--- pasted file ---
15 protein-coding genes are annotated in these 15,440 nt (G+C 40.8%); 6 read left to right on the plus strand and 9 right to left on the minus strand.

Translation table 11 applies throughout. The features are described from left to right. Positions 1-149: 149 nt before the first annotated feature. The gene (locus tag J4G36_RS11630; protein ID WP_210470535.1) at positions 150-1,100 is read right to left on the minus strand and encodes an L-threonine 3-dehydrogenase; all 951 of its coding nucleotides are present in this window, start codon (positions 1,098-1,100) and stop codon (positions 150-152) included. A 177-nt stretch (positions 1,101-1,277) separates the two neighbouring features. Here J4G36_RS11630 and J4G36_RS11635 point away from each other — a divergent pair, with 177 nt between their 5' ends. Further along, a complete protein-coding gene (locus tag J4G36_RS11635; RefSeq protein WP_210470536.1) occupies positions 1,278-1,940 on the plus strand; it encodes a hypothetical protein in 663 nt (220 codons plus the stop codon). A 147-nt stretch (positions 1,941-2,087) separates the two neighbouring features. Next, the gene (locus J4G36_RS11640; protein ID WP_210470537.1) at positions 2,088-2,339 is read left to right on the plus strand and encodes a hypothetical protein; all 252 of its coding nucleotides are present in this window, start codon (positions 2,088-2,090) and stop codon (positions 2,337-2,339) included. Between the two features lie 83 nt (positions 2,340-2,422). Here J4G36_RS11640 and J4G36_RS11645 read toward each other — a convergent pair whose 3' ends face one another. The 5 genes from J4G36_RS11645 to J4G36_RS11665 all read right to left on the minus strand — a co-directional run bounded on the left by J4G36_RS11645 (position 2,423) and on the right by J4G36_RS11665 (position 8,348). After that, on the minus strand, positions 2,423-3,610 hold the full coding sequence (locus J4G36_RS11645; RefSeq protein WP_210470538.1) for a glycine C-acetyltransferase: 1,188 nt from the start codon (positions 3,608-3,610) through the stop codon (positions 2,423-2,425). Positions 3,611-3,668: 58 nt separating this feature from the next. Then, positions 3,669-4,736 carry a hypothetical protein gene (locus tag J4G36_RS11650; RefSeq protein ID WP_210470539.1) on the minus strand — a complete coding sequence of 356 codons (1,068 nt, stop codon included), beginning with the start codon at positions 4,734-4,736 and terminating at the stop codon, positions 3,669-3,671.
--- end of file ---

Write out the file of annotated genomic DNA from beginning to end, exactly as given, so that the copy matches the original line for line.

15 protein-coding genes are annotated in these 15,440 nt (G+C 40.8%); 6 read left to right on the plus strand and 9 right to left on the minus strand.

Translation table 11 applies throughout. The features are described from left to right. Positions 1-149: 149 nt before the first annotated feature. The gene (locus tag J4G36_RS11630; protein ID WP_210470535.1) at positions 150-1,100 is read right to left on the minus strand and encodes an L-threonine 3-dehydrogenase; all 951 of its coding nucleotides are present in this window, start codon (positions 1,098-1,100) and stop codon (positions 150-152) included. A 177-nt stretch (positions 1,101-1,277) separates the two neighbouring features. Here J4G36_RS11630 and J4G36_RS11635 point away from each other — a divergent pair, with 177 nt between their 5' ends. Further along, a complete protein-coding gene (locus tag J4G36_RS11635; RefSeq protein WP_210470536.1) occupies positions 1,278-1,940 on the plus strand; it encodes a hypothetical protein in 663 nt (220 codons plus the stop codon). A 147-nt stretch (positions 1,941-2,087) separates the two neighbouring features. Next, the gene (locus J4G36_RS11640; protein ID WP_210470537.1) at positions 2,088-2,339 is read left to right on the plus strand and encodes a hypothetical protein; all 252 of its coding nucleotides are present in this window, start codon (positions 2,088-2,090) and stop codon (positions 2,337-2,339) included. Between the two features lie 83 nt (positions 2,340-2,422). Here J4G36_RS11640 and J4G36_RS11645 read toward each other — a convergent pair whose 3' ends face one another. The 5 genes from J4G36_RS11645 to J4G36_RS11665 all read right to left on the minus strand — a co-directional run bounded on the left by J4G36_RS11645 (position 2,423) and on the right by J4G36_RS11665 (position 8,348). After that, on the minus strand, positions 2,423-3,610 hold the full coding sequence (locus J4G36_RS11645; RefSeq protein WP_210470538.1) for a glycine C-acetyltransferase: 1,188 nt from the start codon (positions 3,608-3,610) through the stop codon (positions 2,423-2,425). Positions 3,611-3,668: 58 nt separating this feature from the next. Then, positions 3,669-4,736 carry a hypothetical protein gene (locus tag J4G36_RS11650; RefSeq protein ID WP_210470539.1) on the minus strand — a complete coding sequence of 356 codons (1,068 nt, stop codon included), beginning with the start codon at positions 4,734-4,736 and terminating at the stop codon, positions 3,669-3,671.